Much speculation has been made about the potential impact of JobKeeper's official expiry on 28 March (this Sunday), but now there is a strong estimate from the Treasury itself. 

Speaking at a Senate Estimates hearing on Wednesday, Secretary to the Treasury Dr Steven Kennedy said the conclusion of one of the largest fiscal support program's in Australia's history could cost between 100,000 and 150,000 jobs. 

However, he also said there is "a wide band of uncertainty" around this estimate, which is similar to the predictions made by the likes of Commbank (110,000 jobs) and at least 125,000 by labour market economist Jeff Borland,

"This does not mean that there will be a commensurate increase in unemployment, Dr Kennedy said. 

"It is important to consider labour market disruptions at the end of JobKeeper in the context of the normal flows into and out of employment."

Dr Kennedy explained that the flow of people out of JobKeeper is "within the normal flows of employment that we regularly observe". 

"In a given month during the years leading up to the pandemic, around 400,000 people moved into and out of employment, with a small net increase on average. Most of the people moving out of employment tend to leave the labour force altogether, rather than become unemployed," he said. 

"In summary, JobKeeper has played a crucial role in supporting the economy and driving the recovery. In our view it is appropriate for the program to end as other support measures take effect and to allow the economy to continue adjusting."

Australia's most recent recovery figures show 3.1% GDP increase last quarter and a fall in the unemployment rate to 5.8%

The underemployment rate (8.5%) sits at around its pre-COVID level again, while there has been a 94% recovery in the fall in hours worked over the pandemic.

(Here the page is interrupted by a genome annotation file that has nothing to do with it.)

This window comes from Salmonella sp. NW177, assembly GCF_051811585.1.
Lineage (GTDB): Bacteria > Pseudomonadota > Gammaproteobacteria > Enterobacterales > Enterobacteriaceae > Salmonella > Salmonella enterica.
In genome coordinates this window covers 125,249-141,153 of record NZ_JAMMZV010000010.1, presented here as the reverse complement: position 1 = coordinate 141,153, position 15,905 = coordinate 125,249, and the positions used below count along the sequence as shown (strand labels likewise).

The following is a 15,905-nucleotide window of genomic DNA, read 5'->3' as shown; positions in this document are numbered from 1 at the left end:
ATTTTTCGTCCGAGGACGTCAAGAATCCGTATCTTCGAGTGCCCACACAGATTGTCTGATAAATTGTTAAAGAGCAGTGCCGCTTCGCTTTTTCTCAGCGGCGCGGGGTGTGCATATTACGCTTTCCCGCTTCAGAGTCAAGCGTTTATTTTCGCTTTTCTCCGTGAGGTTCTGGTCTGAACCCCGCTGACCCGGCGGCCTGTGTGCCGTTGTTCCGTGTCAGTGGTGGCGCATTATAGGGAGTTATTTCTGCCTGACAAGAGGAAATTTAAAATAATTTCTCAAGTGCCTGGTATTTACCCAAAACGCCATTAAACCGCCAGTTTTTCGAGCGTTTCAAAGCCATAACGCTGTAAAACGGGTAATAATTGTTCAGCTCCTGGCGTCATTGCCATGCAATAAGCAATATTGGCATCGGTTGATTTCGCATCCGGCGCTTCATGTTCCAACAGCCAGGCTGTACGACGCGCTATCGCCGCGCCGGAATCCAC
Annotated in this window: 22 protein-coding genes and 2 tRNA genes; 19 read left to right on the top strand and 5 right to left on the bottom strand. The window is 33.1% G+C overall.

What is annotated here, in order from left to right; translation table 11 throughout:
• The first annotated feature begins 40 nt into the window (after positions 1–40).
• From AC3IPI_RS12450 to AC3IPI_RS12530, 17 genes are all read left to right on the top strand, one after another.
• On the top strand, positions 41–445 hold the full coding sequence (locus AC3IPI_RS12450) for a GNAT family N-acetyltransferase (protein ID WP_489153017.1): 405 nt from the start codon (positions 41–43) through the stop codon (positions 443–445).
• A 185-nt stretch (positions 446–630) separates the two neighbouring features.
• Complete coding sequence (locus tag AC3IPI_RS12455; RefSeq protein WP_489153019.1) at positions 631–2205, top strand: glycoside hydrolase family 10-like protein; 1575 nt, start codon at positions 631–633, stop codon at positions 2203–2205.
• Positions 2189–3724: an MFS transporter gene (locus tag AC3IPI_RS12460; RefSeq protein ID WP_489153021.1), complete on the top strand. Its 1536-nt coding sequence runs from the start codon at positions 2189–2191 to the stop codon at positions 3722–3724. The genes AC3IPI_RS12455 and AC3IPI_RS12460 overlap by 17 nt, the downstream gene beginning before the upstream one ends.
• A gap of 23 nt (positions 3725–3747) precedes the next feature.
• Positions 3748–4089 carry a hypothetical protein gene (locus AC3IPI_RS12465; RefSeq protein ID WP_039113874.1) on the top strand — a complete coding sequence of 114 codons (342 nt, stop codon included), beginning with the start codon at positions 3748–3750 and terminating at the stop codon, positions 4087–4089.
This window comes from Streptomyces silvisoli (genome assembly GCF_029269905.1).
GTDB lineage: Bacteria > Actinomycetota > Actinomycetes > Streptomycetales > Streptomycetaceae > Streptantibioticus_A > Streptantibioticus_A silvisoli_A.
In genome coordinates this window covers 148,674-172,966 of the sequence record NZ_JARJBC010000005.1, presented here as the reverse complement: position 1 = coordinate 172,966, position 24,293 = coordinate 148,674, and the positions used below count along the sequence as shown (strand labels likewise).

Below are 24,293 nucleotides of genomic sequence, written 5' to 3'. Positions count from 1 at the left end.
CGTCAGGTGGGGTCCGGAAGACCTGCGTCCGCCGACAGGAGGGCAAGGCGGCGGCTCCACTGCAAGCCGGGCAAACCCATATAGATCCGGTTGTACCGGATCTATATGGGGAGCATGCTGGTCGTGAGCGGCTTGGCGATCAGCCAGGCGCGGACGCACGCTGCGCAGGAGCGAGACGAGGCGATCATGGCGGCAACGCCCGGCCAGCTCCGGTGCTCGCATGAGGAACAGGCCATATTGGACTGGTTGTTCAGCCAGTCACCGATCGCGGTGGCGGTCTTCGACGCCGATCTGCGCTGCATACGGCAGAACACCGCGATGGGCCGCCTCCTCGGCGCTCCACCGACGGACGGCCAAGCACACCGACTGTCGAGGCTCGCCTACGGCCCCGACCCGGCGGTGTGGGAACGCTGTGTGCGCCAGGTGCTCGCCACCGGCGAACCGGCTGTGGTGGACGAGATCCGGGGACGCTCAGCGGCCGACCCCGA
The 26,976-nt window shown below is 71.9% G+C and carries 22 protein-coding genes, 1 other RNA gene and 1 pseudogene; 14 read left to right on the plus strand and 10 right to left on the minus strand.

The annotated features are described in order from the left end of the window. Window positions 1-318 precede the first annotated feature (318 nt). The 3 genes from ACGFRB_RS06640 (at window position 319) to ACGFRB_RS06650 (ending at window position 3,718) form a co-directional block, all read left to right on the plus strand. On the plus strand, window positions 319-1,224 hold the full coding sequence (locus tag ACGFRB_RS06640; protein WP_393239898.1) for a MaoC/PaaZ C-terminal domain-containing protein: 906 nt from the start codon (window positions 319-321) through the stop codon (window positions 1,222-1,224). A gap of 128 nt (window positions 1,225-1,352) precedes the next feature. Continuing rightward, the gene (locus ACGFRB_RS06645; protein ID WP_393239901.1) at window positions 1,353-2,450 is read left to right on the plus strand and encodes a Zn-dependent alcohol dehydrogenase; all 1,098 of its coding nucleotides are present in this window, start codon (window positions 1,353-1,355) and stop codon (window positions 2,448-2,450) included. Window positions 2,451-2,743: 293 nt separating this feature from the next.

There are still around 1.1 million people on the JobKeeper payment, although this is a much lower amount than the 3.8 million peak seen last year. 

"Our view is that the adjustment away from JobKeeper will be manageable, and that employment will continue to increase over the course of this year, although the unemployment rate could rise a little over coming months before resuming its downward trajectory," Dr Kennedy concluded. 

"In the years ahead we will further evaluate the program to ensure governments can benefit from these learnings."

Related: Healthcare and social workers have best job prospects over next 5 years

Decision to end JobKeeper "staggering"

Chief economist of the Australia Institute Dr Richard Dennis said removing JobKeeper after these job loss estimates were revealed is not a 'bump' to unemployment, but a shoulder charge. 

"It is staggering to believe the Government would even consider implementing a policy change that would cost up to 150,000 people their jobs, especially in the middle of a recession," Dr Dennis said. 

"There is no doubt that a big boost in government spending last year helped prop up the economy and keep unemployment down, and Treasury's advice today makes clear big cuts in government spending will drive economic growth down and unemployment up. 

"For a government that says it's all about 'jobs, jobs, jobs' it is inconceivable they would pursue such a policy."

The Australia Institute's analysis shows the fall in unemployment since the peak in 2020 (202,700) would almost be wiped out by these new job losses. 


Source: The Australia Institute (Twitter) 

Shadow Treasurer Jim Chalmers meanwhile was also critical of the decision, and criticised the decision by the government to end the scheme while allowing profitable companies to keep their JobKeeper income and even use it to pay for executive bonuses. 

“If they hadn’t wasted hundreds of millions on companies which didn’t need JobKeeper, there’d be room to support those which still do,” Dr Chalmers said on Twitter.

Image source: Treasury